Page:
03-19-2013 10:01 AM
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  1. jdbii's Avatar
    We're not going to get a 5th party ubiquitous LTE provider naturally through our market, no matter how much the consumers may want such a service.
    Yes, it will never happen naturally through our current market. But if the political will existed Congress could always change the law -- rewrite the Telecom Act, dissolve the FCC, enact tough anti-trust telecom legislation.
    Tall Mike 2145 likes this.
    03-16-2013 10:01 PM
  2. jdbii's Avatar
    First off, I would dispute that Europeans or Australians/New Zealanders get more for their money. It's my understanding (unless something has changed and I haven't heard about it) that they pay more for less, in no small part due to taxes.
    You certainly know your stuff. Kind of worrisome if what you say about companies that own news media are military contractors.

    To you point about Europeans/Australians paying more for less -- please clarify. Is what you mean is that Europeans/Australians pay more because of their overall higher tax burden rather than having higher cell phones bills? I seen the posts by Europeans here and other forums, and I get the impression that their cell phone bills and wireless data bills are a lot lower than those in the USA.
    03-16-2013 10:12 PM
  3. Tall Mike 2145's Avatar
    You certainly know your stuff. Kind of worrisome if what you say about companies that own news media are military contractors.

    To you point about Europeans/Australians paying more for less -- please clarify. Is what you mean is that Europeans/Australians pay more because of their overall higher tax burden rather than having higher cell phones bills? I seen the posts by Europeans here and other forums, and I get the impression that their cell phone bills and wireless data bills are a lot lower than those in the USA.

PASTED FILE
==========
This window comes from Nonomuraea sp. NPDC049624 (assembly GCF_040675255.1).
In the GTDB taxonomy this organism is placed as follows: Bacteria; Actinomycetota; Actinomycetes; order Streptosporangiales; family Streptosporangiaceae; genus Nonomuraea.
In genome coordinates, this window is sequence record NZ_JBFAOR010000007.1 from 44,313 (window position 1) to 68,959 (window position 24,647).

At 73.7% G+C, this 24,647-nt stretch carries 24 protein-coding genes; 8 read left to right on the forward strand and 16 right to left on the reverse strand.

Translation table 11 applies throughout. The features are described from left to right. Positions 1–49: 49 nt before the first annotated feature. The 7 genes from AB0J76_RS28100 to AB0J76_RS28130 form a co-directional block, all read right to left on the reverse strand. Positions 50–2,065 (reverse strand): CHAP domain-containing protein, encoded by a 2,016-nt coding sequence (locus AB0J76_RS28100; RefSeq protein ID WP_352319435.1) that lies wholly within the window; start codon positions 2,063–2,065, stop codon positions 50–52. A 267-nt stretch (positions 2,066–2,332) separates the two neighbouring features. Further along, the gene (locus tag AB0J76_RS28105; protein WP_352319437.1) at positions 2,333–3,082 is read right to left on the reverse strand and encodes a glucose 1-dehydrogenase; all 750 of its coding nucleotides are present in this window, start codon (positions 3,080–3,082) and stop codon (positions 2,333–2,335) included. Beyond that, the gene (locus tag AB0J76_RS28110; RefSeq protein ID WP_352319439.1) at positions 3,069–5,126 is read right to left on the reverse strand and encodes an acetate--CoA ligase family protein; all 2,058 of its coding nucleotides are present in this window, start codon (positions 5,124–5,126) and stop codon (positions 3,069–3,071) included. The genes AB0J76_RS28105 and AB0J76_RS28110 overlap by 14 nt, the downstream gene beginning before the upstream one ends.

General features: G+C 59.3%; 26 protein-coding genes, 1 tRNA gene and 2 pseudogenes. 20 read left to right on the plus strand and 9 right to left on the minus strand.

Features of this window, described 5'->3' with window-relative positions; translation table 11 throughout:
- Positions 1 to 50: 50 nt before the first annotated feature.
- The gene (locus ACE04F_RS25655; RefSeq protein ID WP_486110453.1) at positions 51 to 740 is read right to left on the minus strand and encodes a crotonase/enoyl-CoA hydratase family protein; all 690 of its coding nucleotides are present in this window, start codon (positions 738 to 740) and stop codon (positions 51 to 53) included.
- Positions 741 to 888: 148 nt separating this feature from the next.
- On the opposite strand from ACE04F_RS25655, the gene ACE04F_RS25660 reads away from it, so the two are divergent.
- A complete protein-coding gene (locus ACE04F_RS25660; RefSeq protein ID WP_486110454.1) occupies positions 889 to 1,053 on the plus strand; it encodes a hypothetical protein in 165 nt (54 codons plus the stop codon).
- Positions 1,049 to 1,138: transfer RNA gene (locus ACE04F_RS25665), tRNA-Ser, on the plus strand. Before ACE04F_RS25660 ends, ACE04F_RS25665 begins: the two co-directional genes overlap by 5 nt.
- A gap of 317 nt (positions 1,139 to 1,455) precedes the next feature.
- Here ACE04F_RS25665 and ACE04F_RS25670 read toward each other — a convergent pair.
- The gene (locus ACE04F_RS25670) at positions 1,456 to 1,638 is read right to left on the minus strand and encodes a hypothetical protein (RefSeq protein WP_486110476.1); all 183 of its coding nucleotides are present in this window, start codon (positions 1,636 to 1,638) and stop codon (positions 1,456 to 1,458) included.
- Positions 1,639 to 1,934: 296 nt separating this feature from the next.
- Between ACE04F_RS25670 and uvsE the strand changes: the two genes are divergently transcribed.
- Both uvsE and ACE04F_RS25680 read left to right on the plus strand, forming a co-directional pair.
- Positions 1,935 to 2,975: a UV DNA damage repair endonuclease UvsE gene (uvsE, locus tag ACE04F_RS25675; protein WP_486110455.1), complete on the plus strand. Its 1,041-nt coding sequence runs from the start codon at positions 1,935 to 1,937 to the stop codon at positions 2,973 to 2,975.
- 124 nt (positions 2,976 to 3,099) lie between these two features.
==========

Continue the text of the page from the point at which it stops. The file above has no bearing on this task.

I'm definitely talking about taxes. I'd actually love to hear from our European and other friends on here about what they're paying. I looked at O2, and for 36 (~ $54.40) they get unlimited text, voice, and 2GB data on a monthly plan. I value data more than talk time, so that is a bias of how I'm looking at this.

    EDIT: I deleted another post and added a reply in this one.

    As far as I know, the two sets of frequencies (let's just call them AT&T's frequencies and T-Mobile's frequencies) are pretty much standard around the world.

    Also, you can't bring any random CDMA phone to Sprint or Verizon and get service. They'll only give you service on a phone that comes from them. So, "unlocking" per se really only exists with GSM phones. If you use Sprint or Verizon, you're pretty much stuck.
    jdbii likes this.
    03-16-2013 10:22 PM
  4. palandri's Avatar
    My wife is French, so we go over to France a couple of times a year. They have really good rates (half of what we pay) when you combine TV, Internet, Home Phone and Cell Phone. Here are the rates from Orange, there are cheaper packages available. The webpage is in French, but it's pretty easy to figure out. plus tax is included in the price.

    La gamme Orange Open : internet-TV-tlphone + mobile - Orange
    jdbii likes this.
    03-17-2013 05:39 PM
  5. Paul627g's Avatar
    I think the easiest answers are the US carriers drive the costs up and federal, state and local taxes on communications hits everyone.

    and last and most important.. Were the United States of America.. We have to be different and attempt to be above and beyond everyone else and in the process we (the little man) get socked with the costs.
    03-17-2013 05:55 PM
  6. jdbii's Avatar